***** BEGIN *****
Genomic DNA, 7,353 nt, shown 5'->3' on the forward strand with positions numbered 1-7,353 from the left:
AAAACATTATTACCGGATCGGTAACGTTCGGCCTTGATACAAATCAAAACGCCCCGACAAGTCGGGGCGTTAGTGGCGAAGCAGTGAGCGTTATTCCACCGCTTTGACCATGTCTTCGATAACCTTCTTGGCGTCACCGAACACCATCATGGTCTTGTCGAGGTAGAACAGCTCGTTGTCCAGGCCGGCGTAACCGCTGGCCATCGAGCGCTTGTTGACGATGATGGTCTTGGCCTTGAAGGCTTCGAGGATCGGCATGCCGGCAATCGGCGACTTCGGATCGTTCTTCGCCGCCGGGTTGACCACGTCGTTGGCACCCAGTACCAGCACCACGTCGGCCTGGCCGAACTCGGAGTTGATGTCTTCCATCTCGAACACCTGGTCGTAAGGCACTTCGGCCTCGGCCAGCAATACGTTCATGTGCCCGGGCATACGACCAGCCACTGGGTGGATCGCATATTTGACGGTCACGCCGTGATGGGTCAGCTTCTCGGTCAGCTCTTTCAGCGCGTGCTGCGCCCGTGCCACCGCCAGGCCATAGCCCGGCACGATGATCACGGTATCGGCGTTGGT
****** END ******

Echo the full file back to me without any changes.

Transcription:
Genomic DNA, 7,353 nt, shown 5'->3' on the forward strand with positions numbered 1-7,353 from the left:
AAAACATTATTACCGGATCGGTAACGTTCGGCCTTGATACAAATCAAAACGCCCCGACAAGTCGGGGCGTTAGTGGCGAAGCAGTGAGCGTTATTCCACCGCTTTGACCATGTCTTCGATAACCTTCTTGGCGTCACCGAACACCATCATGGTCTTGTCGAGGTAGAACAGCTCGTTGTCCAGGCCGGCGTAACCGCTGGCCATCGAGCGCTTGTTGACGATGATGGTCTTGGCCTTGAAGGCTTCGAGGATCGGCATGCCGGCAATCGGCGACTTCGGATCGTTCTTCGCCGCCGGGTTGACCACGTCGTTGGCACCCAGTACCAGCACCACGTCGGCCTGGCCGAACTCGGAGTTGATGTCTTCCATCTCGAACACCTGGTCGTAAGGCACTTCGGCCTCGGCCAGCAATACGTTCATGTGCCCGGGCATACGACCAGCCACTGGGTGGATCGCATATTTGACGGTCACGCCGTGATGGGTCAGCTTCTCGGTCAGCTCTTTCAGCGCGTGCTGCGCCCGTGCCACCGCCAGGCCATAGCCCGGCACGATGATCACGGTATCGGCGTTGGT